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Life and Religion

Achieving your goals in 2014
Strategies for success with your New Year’s resolutions
 
Published Wednesday, January 1, 2014
by Michaela L. Duckett

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PHOTO/MICROSOFT IMAGES
Looking to fall in love in 2014? You are in good company. It's one of the most popular resolutions each year. If you want to increase your chances of meeting someone new, get out of the house.

The New Year is here.

That means many of us are busy setting goals and making promises to do better in 2014 than in 2013.

According to a study conducted by the University of Scranton and published in the Journal of Clinical Psychology, nearly half (45 percent) of all Americans make New Year’s resolutions. These resolutions generally fall into one of four categories – self-improvement and education-related goals, health- and weight-related goals, financial goals or resolutions that involve improving relationships in some way.

The study found that only 8 percent of those who make New Year’s resolutions actually succeed in achieving them. Whether you are looking to lose weight, get organized, improve your financial situation or find love, here are some strategies to help you succeed.

Lose weight

The New Year is the optimal time to renew commitments to improving health and wellness. For many, that involves losing weight.

Every year, millions of Americans make this resolution, only to abandon it a week later and end the year weighing more than when it began. Commit to your goal – mentally and physically. Stay focused and do the work. In order to find results, you must lose the excuses. Success won’t come simply because you wish for it.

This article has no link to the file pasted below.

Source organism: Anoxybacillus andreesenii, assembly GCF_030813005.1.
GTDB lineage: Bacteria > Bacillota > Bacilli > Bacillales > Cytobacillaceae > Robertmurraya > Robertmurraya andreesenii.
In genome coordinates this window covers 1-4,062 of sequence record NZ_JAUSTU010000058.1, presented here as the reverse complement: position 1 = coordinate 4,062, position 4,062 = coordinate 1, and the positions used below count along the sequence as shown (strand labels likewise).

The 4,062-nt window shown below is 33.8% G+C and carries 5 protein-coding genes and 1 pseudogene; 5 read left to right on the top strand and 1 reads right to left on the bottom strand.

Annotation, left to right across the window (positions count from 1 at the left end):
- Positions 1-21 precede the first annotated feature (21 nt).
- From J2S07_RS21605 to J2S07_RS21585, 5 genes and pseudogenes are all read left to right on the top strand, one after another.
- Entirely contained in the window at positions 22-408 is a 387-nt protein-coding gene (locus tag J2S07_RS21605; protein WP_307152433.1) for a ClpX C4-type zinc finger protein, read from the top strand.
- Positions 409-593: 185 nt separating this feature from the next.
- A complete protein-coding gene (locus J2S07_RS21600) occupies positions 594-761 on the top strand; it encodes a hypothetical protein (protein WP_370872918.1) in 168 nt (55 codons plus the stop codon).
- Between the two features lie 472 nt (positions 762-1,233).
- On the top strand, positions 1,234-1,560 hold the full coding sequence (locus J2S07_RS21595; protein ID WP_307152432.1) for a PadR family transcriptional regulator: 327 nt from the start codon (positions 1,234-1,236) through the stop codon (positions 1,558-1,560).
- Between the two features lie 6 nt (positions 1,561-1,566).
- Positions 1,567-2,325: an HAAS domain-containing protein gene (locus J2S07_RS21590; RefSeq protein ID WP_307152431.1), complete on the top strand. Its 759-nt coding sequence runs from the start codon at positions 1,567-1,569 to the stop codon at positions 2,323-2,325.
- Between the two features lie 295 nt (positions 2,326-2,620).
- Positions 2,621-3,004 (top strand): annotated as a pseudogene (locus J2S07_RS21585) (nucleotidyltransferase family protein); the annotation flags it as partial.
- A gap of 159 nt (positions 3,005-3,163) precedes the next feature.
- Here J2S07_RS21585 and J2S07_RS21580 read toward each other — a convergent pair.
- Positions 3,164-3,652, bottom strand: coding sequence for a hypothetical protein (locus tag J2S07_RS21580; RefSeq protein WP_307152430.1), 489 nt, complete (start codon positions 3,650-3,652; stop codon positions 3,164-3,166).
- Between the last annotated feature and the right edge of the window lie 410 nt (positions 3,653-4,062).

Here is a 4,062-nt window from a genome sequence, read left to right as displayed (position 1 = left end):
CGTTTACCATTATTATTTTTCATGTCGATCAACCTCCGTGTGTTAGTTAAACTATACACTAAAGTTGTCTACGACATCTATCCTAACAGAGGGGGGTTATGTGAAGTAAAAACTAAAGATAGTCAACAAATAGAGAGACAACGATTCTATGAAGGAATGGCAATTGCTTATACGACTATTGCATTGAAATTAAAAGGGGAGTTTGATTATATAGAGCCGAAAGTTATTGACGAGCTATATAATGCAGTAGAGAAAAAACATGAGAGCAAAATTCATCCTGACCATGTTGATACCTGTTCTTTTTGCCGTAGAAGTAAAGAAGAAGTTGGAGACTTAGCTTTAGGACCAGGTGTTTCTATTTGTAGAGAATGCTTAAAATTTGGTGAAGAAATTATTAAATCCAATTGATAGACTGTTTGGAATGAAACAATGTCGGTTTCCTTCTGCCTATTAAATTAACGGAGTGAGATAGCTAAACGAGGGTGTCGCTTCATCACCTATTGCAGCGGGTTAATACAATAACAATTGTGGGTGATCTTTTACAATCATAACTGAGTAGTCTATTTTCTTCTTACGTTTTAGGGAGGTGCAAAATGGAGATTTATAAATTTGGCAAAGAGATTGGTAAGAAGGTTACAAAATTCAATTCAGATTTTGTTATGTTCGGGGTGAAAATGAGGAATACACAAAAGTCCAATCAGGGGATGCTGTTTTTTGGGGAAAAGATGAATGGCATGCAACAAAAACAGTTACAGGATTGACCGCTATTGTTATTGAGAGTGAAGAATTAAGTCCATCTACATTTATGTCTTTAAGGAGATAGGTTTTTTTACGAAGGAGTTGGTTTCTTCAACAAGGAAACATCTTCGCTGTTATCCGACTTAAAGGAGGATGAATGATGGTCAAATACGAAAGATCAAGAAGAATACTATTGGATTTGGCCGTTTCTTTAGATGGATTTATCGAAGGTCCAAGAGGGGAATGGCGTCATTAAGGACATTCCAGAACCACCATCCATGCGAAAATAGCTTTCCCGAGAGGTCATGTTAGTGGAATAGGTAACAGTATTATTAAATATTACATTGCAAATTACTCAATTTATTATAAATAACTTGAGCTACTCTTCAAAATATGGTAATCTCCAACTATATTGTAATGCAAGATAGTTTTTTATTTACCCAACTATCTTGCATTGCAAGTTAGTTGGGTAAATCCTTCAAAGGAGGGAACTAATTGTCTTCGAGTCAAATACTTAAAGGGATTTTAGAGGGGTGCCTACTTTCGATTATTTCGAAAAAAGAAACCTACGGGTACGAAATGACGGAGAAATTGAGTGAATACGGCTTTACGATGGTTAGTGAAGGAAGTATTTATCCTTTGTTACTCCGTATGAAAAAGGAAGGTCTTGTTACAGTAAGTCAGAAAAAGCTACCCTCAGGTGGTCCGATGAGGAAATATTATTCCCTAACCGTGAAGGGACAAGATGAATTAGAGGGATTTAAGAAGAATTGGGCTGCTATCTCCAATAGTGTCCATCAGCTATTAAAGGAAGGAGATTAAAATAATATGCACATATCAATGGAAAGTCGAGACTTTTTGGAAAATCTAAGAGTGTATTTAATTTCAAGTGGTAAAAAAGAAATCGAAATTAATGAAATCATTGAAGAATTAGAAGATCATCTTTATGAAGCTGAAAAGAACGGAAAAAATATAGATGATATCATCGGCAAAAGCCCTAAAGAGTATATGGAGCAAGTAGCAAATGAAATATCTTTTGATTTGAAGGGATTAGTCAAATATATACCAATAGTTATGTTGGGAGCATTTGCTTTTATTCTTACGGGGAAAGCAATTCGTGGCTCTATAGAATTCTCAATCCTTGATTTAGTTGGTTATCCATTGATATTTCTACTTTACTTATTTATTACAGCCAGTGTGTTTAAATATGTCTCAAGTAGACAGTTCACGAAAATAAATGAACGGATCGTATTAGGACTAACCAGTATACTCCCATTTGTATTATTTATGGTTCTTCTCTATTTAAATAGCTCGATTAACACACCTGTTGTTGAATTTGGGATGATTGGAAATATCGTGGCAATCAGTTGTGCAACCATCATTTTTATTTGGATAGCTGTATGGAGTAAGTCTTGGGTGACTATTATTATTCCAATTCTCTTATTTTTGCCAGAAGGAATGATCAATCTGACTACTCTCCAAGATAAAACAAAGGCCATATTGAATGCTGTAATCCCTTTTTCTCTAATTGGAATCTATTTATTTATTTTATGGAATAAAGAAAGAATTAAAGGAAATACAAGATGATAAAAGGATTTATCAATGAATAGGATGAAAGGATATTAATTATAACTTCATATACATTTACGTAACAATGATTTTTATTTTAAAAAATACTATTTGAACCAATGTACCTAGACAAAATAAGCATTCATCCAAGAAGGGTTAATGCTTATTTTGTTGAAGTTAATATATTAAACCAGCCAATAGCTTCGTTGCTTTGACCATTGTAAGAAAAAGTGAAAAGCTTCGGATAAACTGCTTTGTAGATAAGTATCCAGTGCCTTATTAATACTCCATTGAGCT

Experts also warn against setting yourself up for failure with unrealistic expectations.

“Planning to hit the gym for four hours every day or stick to a super restrictive diet is overwhelming for your body and mind,” said registered dietician nutritionist and Academy of Nutrition and Dietetics spokesperson Jessica Crandall.

Crandall’s advice is to make small, realistic changes that can be sustained over time like adding more whole foods to your diet and eating well-balanced meals. Unsure what a well-balanced meal looks like? Visit choosemyplate.gov for recommendations and tips on getting all the nutrients you need.

Save more, spend less

When it comes to being smarter with your finances, cutting down on your bill at the grocery store is a great place to start. According to U.S. government statistics, food is the third largest expense in most American households.

Saving at the register may seem tedious at first. After all, who has time for clipping coupons and comparison shopping?  But don’t be dismayed. Small changes in your shopping habits can go a long way in making your dollars stretch farther.

One is learning to follow cycles. Practically everything in a grocery store goes on sale at some point, typically at least once every six to eight weeks. Take note of what your family consumes most, and buy those items in bulk when they go on sale – enough to hold you over until the next cycle, if possible.